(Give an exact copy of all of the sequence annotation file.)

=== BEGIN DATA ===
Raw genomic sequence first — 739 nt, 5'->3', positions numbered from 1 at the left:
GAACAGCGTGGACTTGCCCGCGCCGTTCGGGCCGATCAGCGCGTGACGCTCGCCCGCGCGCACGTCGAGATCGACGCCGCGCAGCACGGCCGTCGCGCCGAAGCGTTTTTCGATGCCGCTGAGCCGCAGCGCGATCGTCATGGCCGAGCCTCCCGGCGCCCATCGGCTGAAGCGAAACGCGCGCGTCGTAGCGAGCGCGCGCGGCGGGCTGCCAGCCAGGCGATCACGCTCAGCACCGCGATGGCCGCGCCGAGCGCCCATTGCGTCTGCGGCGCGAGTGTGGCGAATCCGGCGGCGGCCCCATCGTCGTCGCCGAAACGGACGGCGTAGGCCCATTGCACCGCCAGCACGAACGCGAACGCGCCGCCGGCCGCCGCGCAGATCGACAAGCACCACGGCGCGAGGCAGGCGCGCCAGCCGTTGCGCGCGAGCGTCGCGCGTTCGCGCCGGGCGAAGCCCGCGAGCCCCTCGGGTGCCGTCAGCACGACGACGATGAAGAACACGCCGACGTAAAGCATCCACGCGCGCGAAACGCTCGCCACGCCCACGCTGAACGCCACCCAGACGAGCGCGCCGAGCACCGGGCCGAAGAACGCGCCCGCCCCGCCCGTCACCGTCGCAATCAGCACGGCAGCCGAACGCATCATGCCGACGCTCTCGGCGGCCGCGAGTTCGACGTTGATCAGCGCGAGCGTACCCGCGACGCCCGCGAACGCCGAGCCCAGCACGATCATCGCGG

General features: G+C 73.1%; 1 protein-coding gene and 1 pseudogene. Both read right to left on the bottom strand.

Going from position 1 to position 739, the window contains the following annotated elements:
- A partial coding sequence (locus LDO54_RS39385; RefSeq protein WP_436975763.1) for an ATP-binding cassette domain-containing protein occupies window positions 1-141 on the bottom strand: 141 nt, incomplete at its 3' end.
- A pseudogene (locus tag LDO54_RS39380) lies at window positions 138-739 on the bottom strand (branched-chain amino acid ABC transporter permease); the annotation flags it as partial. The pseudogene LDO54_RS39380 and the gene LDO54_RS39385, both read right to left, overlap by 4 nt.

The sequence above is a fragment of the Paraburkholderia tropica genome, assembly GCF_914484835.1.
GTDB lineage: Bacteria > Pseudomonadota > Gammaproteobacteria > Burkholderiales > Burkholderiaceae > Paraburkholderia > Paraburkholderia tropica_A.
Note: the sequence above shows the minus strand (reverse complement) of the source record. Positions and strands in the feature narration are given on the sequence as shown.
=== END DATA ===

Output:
Raw genomic sequence first — 739 nt, 5'->3', positions numbered from 1 at the left:
GAACAGCGTGGACTTGCCCGCGCCGTTCGGGCCGATCAGCGCGTGACGCTCGCCCGCGCGCACGTCGAGATCGACGCCGCGCAGCACGGCCGTCGCGCCGAAGCGTTTTTCGATGCCGCTGAGCCGCAGCGCGATCGTCATGGCCGAGCCTCCCGGCGCCCATCGGCTGAAGCGAAACGCGCGCGTCGTAGCGAGCGCGCGCGGCGGGCTGCCAGCCAGGCGATCACGCTCAGCACCGCGATGGCCGCGCCGAGCGCCCATTGCGTCTGCGGCGCGAGTGTGGCGAATCCGGCGGCGGCCCCATCGTCGTCGCCGAAACGGACGGCGTAGGCCCATTGCACCGCCAGCACGAACGCGAACGCGCCGCCGGCCGCCGCGCAGATCGACAAGCACCACGGCGCGAGGCAGGCGCGCCAGCCGTTGCGCGCGAGCGTCGCGCGTTCGCGCCGGGCGAAGCCCGCGAGCCCCTCGGGTGCCGTCAGCACGACGACGATGAAGAACACGCCGACGTAAAGCATCCACGCGCGCGAAACGCTCGCCACGCCCACGCTGAACGCCACCCAGACGAGCGCGCCGAGCACCGGGCCGAAGAACGCGCCCGCCCCGCCCGTCACCGTCGCAATCAGCACGGCAGCCGAACGCATCATGCCGACGCTCTCGGCGGCCGCGAGTTCGACGTTGATCAGCGCGAGCGTACCCGCGACGCCCGCGAACGCCGAGCCCAGCACGATCATCGCGG

General features: G+C 73.1%; 1 protein-coding gene and 1 pseudogene. Both read right to left on the bottom strand.

Going from position 1 to position 739, the window contains the following annotated elements:
- A partial coding sequence (locus LDO54_RS39385; RefSeq protein WP_436975763.1) for an ATP-binding cassette domain-containing protein occupies window positions 1-141 on the bottom strand: 141 nt, incomplete at its 3' end.
- A pseudogene (locus tag LDO54_RS39380) lies at window positions 138-739 on the bottom strand (branched-chain amino acid ABC transporter permease); the annotation flags it as partial. The pseudogene LDO54_RS39380 and the gene LDO54_RS39385, both read right to left, overlap by 4 nt.

The sequence above is a fragment of the Paraburkholderia tropica genome, assembly GCF_914484835.1.
GTDB lineage: Bacteria > Pseudomonadota > Gammaproteobacteria > Burkholderiales > Burkholderiaceae > Paraburkholderia > Paraburkholderia tropica_A.
Note: the sequence above shows the minus strand (reverse complement) of the source record. Positions and strands in the feature narration are given on the sequence as shown.